Position Paper on House Bill 2984[1]


Even the staunchest rural development advocate cannot deny that landowner compensation remains a persistent problem in agrarian reform. The inadequacy of compensation values and delays in payment to landowners, among other concerns, have often been used to justify calls to terminate the land acquisition and distribution (LAD) component of Republic Act No. 6657; this even as policymakers continue to grapple with the issue of whether or not to authorize further allocations for the program as its “funding deadline” looms.

To address this problem, House Bill 2084 was filed in the House of Representatives by Hon. Florencio Garay with the main objective of increasing the cash percentage of landowner compensation.

The Explanatory Note of said bill reads:

Under Section 18 of the same law, it appears that only a small portion of the compensation for lands surrendered to the farmers is paid in cash, to wit: 25% for lands above 50 hectares, 30% for lands above 24 hectares up to 50 hectares and 35% for lands 24 hectares and below. As proposed, this bill increases the cash portion to 40%, 50% and 60%, respectively, so as to give the landowners a more equitable compensation for what may have been the product of his decades of hard work and savings.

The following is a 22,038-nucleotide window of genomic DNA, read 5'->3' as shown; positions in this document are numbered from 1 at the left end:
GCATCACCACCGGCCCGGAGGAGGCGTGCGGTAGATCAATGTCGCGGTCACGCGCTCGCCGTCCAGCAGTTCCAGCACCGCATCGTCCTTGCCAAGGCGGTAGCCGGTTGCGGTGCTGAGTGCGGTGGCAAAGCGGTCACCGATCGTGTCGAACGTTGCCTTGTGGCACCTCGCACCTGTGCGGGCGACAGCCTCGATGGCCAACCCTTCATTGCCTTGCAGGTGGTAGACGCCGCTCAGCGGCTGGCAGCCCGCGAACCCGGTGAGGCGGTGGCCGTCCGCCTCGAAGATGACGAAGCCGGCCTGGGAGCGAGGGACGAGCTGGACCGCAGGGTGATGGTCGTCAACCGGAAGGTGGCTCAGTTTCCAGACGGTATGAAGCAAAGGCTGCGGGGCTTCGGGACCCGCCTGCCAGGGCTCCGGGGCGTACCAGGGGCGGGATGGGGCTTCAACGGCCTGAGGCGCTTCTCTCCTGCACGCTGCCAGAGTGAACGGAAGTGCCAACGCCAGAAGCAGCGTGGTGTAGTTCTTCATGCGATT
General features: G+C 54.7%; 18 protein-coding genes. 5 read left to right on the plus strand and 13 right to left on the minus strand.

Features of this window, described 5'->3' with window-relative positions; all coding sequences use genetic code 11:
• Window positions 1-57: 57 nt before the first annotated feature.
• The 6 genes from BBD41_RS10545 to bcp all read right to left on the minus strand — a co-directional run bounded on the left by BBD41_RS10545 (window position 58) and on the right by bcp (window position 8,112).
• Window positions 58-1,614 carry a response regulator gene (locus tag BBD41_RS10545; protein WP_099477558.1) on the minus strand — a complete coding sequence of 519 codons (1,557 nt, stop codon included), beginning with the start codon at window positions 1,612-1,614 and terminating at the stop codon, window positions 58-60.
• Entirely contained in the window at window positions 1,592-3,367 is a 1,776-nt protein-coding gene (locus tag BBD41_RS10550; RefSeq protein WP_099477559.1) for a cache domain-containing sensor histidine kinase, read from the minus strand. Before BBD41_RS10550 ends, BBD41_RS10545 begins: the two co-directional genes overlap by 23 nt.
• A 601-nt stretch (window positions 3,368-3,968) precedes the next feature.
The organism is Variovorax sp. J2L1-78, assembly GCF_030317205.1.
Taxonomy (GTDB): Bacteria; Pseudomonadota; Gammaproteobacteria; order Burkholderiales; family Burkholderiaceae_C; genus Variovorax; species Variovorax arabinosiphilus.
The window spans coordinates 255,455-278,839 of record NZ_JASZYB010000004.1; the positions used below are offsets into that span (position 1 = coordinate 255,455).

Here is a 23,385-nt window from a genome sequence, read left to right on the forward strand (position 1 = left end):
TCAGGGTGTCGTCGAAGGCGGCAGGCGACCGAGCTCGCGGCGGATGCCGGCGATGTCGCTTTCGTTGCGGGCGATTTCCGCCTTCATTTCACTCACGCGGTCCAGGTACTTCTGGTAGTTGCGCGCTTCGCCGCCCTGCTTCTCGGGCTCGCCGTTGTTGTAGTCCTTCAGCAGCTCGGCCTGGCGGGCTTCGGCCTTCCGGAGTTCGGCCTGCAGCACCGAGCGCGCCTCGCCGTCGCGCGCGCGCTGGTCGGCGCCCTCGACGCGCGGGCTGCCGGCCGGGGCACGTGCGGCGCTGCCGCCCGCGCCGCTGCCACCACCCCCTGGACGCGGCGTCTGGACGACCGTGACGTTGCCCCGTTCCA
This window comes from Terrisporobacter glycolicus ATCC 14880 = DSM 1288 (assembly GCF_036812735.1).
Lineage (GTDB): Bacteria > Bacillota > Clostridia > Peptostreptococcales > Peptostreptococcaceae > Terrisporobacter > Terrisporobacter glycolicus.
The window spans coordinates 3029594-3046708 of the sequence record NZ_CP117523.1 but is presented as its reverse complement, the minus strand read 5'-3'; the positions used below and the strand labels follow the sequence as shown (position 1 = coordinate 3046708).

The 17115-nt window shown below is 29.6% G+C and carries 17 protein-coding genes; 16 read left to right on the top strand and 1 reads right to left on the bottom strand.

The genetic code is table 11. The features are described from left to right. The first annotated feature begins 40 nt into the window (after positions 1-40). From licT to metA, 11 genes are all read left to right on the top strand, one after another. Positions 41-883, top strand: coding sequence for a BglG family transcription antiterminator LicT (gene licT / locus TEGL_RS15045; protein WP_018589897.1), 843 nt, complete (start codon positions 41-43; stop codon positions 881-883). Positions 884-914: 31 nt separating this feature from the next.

Indeed, since the inception of RA 6657, many landowners have raised complaints that the delays in payment and the schemes adopted by the government have not given them enough incentives to invest in enterprises that would spur industrialization and that the cash portion was too low to encourage them to explore other viable alternative forms of investment.

In theory, there is nothing inherently objectionable with the proposal of the legislator from Bislig City. The proposal involves the mere increase of the cash percentage of the total payment to be given to the landowner as compensation for the land expropriated by the government for distribution to landless farmers. It does not call for an increase in the total payment itself. IDEALS understands that this bill could be of much help to small landowners not enjoying the resources enjoyed by big landowners, and on whose livelihood land expropriation will impact heavily.